It’s one thing to know what I need to do, and another thing to do it. I’ve got the principles, but if I don’t govern myself according to them, they just remind me how far away I am from living according to them, and the walls of the hole I’m in just become more clearly defined. If I want to actually move forward, I need to act on them. The Catholic principle that grace builds on nature presupposes that we actually order our nature towards its proper end, that we actually act for our good, for the good. God didn’t make us as automatons that just need proper programming; we’re meant to be loving children, freely living according to His Law, which reveals to us our fullest flourishing and happiness. If we want that, we have to act, and act boldly, according to that. Laziness is all too easy to get caught in, as is complacency. Excuses just aren’t going to cut it; excuses only get us to mediocrity, or maybe normalcy, not holiness.
2. I SHOULDN’T TRY TO DO THIS ON MY OWN.
If I’m going to live a life of virtue, I need to step out of the way. We’re pretty much powerless to live a good life on our own, people; we’re fallen. We have to remember that. We’re broken at a very deep level. Baptism heals that break (praise God!), but we’re still affected by that. But the Good News is that we’re not asked to do this alone. Christ came and died for our sins and rose to restore our everlasting life. And He gives us the New Law, the Holy Spirit. That’s the great thing about the gift of the Holy Spirit as the New Law: we don’t live under a merely external set of principles that only serves to let us know how frail and faulty we are. We are given one of the very Persons of the Trinity to dwell within us and direct all our actions, all our thoughts, all our words, to be in accordance with the will of God (if we let Him), one Who gives us the power to live the life we are called to. Any attempt on our part to do this alone is going to fail. To live well, first and foremost, we have to give up the idea that we have the power to be holy without the only One Who is truly holy. To live well is to surrender.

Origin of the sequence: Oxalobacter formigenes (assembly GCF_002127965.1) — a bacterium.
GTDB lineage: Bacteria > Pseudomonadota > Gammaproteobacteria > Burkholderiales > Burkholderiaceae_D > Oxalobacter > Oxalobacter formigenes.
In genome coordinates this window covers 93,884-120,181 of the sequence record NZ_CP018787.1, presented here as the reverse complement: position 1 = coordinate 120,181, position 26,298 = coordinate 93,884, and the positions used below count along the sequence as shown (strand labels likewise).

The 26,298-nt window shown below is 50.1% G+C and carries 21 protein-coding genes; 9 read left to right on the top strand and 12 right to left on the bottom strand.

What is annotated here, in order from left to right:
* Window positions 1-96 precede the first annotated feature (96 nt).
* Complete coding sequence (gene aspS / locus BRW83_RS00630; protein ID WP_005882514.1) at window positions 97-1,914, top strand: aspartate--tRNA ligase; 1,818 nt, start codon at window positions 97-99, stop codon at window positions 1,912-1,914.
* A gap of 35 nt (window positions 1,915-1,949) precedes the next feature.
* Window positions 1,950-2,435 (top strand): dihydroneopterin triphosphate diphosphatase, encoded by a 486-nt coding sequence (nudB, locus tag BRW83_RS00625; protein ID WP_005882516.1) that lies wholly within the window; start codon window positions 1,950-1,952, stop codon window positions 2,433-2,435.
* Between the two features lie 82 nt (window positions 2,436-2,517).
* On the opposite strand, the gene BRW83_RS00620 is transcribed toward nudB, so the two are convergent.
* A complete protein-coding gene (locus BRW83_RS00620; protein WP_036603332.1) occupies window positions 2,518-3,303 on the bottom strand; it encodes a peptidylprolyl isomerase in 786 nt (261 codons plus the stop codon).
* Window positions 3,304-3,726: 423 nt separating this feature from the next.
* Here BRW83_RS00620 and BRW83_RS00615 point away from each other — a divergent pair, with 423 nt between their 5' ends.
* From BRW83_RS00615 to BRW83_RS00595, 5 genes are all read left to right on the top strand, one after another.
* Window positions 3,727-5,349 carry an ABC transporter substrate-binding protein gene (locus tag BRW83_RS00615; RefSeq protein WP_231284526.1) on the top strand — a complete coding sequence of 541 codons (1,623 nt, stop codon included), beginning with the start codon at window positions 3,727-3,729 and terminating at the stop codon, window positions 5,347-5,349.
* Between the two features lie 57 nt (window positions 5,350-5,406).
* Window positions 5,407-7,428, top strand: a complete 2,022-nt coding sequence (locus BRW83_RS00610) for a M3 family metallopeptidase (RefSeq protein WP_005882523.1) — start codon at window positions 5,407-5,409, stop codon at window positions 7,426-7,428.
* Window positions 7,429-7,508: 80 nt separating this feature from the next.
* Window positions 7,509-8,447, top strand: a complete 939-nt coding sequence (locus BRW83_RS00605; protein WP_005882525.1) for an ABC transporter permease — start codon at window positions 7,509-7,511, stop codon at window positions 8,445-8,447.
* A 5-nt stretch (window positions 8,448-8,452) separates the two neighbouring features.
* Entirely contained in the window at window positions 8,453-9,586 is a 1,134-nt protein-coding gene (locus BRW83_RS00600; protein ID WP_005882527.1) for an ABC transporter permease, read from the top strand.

3. IT’S TIME FOR HEROIC VIRTUE.
Put simply, “good enough” isn’t good enough anymore. Christ made us for more than mediocrity. That’s why we are given crosses to carry, after all: to share in the redemptive work of Christ, to bring meaning even into what seem to be the most meaning-destructive moments of our lives. In the moral life, mediocrity is settling for not committing the big sins, and the devil is all too happy to take advantage of that, tempting us until we find ourselves deep in sin when we thought we were doing “just fine”. There just isn’t room for that. Our decisions aren’t just about the here and now; we’re dealing with eternity. Our eyes need to be fixed on Heaven, and every decision we make needs to keep that in mind. There’s this brilliant monologue in Murder in the Cathedral by T.S. Eliot where St. Augustine of Canterbury shocks everyone around him, even fellow priests, by insisting that they open the doors of the cathedral, even though that means that the very soldiers who seek to end his life will be able to murder him. Right in the middle, he says this: “I give myself to the law of God above the law of man.” By every earthly standard, he should have kept the door closed; above all, his job, according to the world, was to stay alive if he could. But he put himself at the service of a greater standard, one which he understood meant that his life was called for, that this was the moment in which to give everything, even the precious gift of life, for the sake of serving God and Him alone. We may never have to give our own lives so dramatically, but we are all called to such radical obedience to God’s will. We’re all called to be martyrs, even if we’re never touched by the sword.
All this being said, if there’s anything I learned in prayer this past Lent, it’s that our furious self-improvement has to be tempered by the hardest kind of patience there is: patience with ourselves, patience that persists in demanding the best while not giving up when we do the worst. The same patience as the One Who hung on the cross, seeing every sin you’ve committed and will commit, stayed on the cross for your sake, and bothers to come in the Eucharist just to say He loves you.